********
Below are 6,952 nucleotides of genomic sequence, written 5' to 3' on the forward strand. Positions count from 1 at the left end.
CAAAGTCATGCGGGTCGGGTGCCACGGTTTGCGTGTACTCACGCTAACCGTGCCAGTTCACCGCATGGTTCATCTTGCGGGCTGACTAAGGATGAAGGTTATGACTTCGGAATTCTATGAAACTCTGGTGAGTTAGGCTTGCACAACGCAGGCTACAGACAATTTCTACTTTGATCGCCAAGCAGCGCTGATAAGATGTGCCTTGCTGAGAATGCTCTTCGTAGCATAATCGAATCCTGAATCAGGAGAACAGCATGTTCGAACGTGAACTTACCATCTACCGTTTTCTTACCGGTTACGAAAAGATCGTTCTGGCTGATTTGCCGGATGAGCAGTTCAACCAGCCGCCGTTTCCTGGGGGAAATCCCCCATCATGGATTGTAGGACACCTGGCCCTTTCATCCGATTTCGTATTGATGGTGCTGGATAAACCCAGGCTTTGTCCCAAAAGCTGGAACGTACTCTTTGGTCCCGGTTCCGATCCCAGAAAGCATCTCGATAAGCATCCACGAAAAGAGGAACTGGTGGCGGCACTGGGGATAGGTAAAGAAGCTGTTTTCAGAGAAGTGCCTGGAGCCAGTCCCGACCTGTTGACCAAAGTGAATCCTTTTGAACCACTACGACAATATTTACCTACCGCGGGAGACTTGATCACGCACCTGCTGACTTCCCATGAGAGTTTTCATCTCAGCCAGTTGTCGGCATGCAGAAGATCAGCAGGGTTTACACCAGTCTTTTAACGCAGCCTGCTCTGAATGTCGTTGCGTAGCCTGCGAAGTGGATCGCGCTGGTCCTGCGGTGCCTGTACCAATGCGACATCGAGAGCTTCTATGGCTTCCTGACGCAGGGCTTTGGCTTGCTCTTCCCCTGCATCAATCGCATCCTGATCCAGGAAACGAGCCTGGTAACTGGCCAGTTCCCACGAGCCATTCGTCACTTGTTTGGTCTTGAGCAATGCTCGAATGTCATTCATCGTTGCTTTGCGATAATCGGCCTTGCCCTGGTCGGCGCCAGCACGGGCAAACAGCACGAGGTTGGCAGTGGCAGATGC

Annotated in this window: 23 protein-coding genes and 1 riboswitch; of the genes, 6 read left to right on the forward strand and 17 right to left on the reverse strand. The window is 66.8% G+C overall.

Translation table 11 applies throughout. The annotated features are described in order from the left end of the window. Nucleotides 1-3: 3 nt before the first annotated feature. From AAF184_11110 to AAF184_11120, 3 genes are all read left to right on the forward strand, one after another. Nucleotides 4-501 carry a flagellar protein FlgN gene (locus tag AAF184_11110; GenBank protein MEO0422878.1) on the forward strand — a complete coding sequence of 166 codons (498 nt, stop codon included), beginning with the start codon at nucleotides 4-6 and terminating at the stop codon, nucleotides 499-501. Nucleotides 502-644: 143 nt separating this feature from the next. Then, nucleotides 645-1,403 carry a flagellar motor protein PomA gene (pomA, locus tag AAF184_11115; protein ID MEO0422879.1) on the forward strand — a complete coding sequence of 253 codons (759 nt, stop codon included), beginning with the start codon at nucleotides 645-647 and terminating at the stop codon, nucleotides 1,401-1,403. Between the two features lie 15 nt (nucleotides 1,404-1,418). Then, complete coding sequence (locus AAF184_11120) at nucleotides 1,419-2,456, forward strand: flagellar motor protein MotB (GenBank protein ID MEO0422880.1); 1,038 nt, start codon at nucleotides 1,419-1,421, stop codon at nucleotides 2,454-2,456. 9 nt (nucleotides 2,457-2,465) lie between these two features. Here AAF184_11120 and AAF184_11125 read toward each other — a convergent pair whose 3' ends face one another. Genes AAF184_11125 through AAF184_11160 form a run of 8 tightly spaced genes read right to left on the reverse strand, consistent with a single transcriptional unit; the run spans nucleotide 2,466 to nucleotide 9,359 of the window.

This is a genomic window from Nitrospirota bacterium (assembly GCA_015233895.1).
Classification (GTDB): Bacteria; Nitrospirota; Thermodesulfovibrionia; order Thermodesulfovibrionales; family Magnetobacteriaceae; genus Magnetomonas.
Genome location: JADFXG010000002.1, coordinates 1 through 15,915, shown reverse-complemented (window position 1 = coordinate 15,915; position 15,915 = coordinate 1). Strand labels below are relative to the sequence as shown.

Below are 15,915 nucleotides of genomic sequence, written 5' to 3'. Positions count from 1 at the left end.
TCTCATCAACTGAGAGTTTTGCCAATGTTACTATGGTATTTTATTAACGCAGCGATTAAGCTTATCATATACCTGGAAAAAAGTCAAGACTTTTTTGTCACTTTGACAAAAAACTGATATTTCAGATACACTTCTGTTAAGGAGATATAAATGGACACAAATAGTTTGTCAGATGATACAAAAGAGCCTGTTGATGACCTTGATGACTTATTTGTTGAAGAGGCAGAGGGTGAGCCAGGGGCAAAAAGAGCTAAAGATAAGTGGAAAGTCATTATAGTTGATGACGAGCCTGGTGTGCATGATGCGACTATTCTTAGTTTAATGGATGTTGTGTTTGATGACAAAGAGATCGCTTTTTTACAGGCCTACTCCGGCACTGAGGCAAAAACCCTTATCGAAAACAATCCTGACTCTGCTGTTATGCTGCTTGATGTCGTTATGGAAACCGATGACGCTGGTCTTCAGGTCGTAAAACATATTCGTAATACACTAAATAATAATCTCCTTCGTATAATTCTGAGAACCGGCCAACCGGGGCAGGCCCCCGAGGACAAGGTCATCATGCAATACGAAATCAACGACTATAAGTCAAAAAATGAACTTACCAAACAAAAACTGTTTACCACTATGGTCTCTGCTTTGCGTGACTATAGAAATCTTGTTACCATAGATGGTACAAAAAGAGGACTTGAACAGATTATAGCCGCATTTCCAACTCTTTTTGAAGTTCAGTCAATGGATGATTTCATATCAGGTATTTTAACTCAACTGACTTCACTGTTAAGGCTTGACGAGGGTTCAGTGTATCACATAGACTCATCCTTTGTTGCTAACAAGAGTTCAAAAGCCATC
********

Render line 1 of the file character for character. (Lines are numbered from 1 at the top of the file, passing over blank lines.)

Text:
Below are 6,952 nucleotides of genomic sequence, written 5' to 3' on the forward strand. Positions count from 1 at the left end.